• We haven’t yet figured out how to use it properly
  • Silicon Valley taught us to embrace failure when starting companies
    • Yet, we are not able to accept the “moral” failures of Social Media and other technologies
      • To be able to correct errors, we have to accept failures

How Amish Decide Which Technologies to Adopt

  • Amish process to adopt new technologies
    • Few early adopters will use and test the technology
    • The rest of the community observes the effects on the early adopters
    • They decide to introduce a technology if they find that it strengthens their families and communities
  • Kevin approves their evidence-based system towards adopting technology

Technology Help us Blossom

  • The problem with Amish culture is that it offers a very limited set of choices
    • We have the choice to pursue many different possibilities
      • Each possibility is an opportunity for our talent to blossom
      • This is why people move to cities
    • Technology provides us opportunities to blossom
      • Imagine if Mozart was born before the invention of the piano
        • We have a moral obligation to develop new technologies to allow for everyone to express their genius

Technology Abuse and Protopia

  • Kevin believes that every technology we invent can be weaponized
    • “The more powerful the technology, the more powerfully it will be abused” – Kevin Kelly
    • AI will be really abused
  • Even the possibility for abuse of technology is an additional choice we didn’t have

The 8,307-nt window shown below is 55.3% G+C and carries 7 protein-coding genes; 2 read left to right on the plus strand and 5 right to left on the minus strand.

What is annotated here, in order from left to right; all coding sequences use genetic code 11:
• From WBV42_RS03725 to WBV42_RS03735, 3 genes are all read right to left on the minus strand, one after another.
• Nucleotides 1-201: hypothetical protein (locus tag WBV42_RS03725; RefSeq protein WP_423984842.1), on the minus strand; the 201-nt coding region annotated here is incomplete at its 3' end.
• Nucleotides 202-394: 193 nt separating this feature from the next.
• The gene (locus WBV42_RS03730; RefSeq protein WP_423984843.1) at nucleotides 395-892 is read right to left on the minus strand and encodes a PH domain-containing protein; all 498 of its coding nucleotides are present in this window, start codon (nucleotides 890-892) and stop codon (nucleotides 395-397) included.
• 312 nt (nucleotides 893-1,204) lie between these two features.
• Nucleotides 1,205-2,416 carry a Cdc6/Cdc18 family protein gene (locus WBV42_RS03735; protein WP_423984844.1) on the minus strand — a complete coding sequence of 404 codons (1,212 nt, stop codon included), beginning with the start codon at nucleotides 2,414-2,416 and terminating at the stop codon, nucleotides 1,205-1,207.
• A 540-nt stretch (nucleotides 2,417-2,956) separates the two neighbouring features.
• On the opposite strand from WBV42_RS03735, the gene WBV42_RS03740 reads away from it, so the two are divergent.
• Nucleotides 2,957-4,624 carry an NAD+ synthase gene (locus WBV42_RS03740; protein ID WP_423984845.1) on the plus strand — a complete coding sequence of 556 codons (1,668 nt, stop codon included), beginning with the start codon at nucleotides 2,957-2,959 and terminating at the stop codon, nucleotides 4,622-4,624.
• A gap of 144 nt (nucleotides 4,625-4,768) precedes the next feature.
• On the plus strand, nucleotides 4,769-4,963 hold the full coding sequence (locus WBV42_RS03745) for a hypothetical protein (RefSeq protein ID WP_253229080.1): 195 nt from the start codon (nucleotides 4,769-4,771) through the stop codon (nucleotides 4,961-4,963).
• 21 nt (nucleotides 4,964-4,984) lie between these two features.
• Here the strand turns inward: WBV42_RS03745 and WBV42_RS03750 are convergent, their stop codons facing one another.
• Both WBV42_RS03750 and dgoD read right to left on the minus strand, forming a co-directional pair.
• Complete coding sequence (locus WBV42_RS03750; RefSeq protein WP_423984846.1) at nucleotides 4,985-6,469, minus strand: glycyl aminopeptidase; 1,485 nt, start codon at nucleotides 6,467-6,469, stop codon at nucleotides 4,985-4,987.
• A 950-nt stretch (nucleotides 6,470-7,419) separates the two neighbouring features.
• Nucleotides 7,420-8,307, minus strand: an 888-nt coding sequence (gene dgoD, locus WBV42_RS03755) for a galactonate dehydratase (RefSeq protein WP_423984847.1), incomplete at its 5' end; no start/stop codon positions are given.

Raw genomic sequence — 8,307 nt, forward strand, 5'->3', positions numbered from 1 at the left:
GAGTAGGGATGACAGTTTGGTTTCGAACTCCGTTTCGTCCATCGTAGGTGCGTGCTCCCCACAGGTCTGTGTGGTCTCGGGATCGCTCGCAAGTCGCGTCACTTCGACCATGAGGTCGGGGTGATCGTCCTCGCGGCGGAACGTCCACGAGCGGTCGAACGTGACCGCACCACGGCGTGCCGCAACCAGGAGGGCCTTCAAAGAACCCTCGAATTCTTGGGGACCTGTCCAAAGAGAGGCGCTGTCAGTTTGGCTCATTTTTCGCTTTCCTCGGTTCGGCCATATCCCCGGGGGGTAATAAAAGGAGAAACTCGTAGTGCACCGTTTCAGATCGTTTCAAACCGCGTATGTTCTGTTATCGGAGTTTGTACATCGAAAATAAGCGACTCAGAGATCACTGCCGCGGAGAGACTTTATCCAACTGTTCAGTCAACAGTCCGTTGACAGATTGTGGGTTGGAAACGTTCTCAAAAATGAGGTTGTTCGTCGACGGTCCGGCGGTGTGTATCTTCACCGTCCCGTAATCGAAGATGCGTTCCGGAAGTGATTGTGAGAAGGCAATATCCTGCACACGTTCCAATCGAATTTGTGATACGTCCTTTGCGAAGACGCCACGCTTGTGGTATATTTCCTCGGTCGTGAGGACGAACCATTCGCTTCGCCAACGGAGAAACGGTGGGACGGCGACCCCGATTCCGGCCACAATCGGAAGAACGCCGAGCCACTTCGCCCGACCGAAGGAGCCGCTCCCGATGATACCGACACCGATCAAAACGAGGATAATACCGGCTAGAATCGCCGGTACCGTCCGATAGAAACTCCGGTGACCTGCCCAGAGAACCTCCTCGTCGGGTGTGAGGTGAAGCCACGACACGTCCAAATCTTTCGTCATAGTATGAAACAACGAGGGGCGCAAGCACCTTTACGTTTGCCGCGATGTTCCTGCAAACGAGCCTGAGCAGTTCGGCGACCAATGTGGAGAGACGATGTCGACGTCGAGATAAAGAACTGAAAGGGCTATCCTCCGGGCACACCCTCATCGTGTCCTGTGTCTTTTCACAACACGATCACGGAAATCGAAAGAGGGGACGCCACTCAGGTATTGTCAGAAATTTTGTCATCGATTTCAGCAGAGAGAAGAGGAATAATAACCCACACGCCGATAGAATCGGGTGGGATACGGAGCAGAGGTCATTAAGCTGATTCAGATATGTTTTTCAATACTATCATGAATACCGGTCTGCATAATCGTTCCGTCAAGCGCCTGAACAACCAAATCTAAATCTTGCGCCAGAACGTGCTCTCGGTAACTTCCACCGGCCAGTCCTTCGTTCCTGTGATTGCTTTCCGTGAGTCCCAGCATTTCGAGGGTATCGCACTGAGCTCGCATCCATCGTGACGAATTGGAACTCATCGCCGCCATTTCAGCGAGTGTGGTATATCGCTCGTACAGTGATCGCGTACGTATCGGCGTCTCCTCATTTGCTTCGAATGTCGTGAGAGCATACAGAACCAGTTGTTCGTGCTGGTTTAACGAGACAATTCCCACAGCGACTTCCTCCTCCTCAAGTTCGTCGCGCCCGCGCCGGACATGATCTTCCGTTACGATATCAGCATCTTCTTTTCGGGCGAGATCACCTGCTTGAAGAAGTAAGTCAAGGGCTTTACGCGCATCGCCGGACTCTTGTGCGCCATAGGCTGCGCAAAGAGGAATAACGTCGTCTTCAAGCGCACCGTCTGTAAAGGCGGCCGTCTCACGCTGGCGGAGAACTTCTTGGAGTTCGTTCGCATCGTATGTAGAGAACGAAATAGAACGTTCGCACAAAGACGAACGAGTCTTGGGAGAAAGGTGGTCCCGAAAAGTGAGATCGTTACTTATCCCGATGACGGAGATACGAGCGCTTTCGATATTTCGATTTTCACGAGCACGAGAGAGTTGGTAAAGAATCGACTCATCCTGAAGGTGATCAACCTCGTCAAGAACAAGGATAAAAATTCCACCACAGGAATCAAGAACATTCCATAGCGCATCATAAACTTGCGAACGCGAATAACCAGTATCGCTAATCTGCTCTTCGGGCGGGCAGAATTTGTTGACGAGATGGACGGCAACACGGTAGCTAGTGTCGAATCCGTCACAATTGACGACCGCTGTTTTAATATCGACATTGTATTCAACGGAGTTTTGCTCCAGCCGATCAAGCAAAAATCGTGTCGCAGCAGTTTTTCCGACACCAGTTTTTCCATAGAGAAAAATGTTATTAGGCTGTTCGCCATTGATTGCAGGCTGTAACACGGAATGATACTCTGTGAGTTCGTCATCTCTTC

• Kevin sees additional choices as positive
      • This makes new technologies generally more good than evil
        • Over time, the small additional “goodness” will compound
  • Kevin sees himself as a protopian
    • He believes in the power of incremental improvements that compound over time

Increased Destructive Capacity of Technology

  • David is concerned that it only takes one moment to destroy everything
    • It’s getting easier for one person to do more and more harm
  • Kevin was also concerned about this, so he looked at the evidence
    • According to evidence, one person’s ability to kill hasn’t increased dramatically over time
      • On average one person is able to kill around 100 people
    • We can imagine the possibility of one person killing’s capacity to increase dramatically
      • Kevin thinks it’d be a lot harder than we think
    • “As these technologies become more powerful, they become more social. They actually require more people to be involved” – Kevin Kelly
      • The need for more people becomes a deterrent to using them

Moral Progress and Technological Progress

  • Technological progress allows us to live comfortably without fear of constant scarcity
    • Scarcity was often at the root of human “savage” behavior
    • Could moral progress be a result of technological progress?
  • Kevin thinks that technology and science allowed us to create surplus
    • We can worry less about survival and focus more on other, higher things

Future Divergence in Maslow’s Hierarchy of Needs

  • Kevin sees a convergence towards the lower levels of Maslow’s Hierarchy